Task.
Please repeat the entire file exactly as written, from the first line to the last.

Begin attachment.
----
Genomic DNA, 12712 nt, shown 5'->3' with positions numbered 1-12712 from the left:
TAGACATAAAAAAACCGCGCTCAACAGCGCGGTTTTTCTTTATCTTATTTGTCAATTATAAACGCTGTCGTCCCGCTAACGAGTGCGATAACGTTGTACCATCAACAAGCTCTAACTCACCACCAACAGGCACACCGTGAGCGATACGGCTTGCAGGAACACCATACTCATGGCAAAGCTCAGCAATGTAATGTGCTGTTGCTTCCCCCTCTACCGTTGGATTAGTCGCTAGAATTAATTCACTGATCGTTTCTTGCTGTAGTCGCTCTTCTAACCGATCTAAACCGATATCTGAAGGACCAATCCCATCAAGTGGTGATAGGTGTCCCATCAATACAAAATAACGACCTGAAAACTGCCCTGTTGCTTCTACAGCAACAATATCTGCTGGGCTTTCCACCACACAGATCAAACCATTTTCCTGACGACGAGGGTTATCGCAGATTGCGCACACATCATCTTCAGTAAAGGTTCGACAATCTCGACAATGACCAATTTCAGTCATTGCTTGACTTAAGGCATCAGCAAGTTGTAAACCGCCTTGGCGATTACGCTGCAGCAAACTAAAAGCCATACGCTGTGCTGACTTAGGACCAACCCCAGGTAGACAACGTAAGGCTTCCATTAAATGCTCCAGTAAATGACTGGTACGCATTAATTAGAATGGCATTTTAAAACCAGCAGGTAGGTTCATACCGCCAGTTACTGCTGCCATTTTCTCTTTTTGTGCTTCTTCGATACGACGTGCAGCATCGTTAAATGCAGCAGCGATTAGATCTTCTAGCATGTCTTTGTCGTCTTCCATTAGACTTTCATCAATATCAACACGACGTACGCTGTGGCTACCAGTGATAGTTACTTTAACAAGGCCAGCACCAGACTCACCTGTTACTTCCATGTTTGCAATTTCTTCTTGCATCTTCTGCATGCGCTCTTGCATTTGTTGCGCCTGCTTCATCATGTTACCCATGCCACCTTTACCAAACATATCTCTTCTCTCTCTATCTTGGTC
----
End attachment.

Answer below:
Genomic DNA, 12712 nt, shown 5'->3' with positions numbered 1-12712 from the left:
TAGACATAAAAAAACCGCGCTCAACAGCGCGGTTTTTCTTTATCTTATTTGTCAATTATAAACGCTGTCGTCCCGCTAACGAGTGCGATAACGTTGTACCATCAACAAGCTCTAACTCACCACCAACAGGCACACCGTGAGCGATACGGCTTGCAGGAACACCATACTCATGGCAAAGCTCAGCAATGTAATGTGCTGTTGCTTCCCCCTCTACCGTTGGATTAGTCGCTAGAATTAATTCACTGATCGTTTCTTGCTGTAGTCGCTCTTCTAACCGATCTAAACCGATATCTGAAGGACCAATCCCATCAAGTGGTGATAGGTGTCCCATCAATACAAAATAACGACCTGAAAACTGCCCTGTTGCTTCTACAGCAACAATATCTGCTGGGCTTTCCACCACACAGATCAAACCATTTTCCTGACGACGAGGGTTATCGCAGATTGCGCACACATCATCTTCAGTAAAGGTTCGACAATCTCGACAATGACCAATTTCAGTCATTGCTTGACTTAAGGCATCAGCAAGTTGTAAACCGCCTTGGCGATTACGCTGCAGCAAACTAAAAGCCATACGCTGTGCTGACTTAGGACCAACCCCAGGTAGACAACGTAAGGCTTCCATTAAATGCTCCAGTAAATGACTGGTACGCATTAATTAGAATGGCATTTTAAAACCAGCAGGTAGGTTCATACCGCCAGTTACTGCTGCCATTTTCTCTTTTTGTGCTTCTTCGATACGACGTGCAGCATCGTTAAATGCAGCAGCGATTAGATCTTCTAGCATGTCTTTGTCGTCTTCCATTAGACTTTCATCAATATCAACACGACGTACGCTGTGGCTACCAGTGATAGTTACTTTAACAAGGCCAGCACCAGACTCACCTGTTACTTCCATGTTTGCAATTTCTTCTTGCATCTTCTGCATGCGCTCTTGCATTTGTTGCGCCTGCTTCATCATGTTACCCATGCCACCTTTACCAAACATATCTCTTCTCTCTCTATCTTGGTC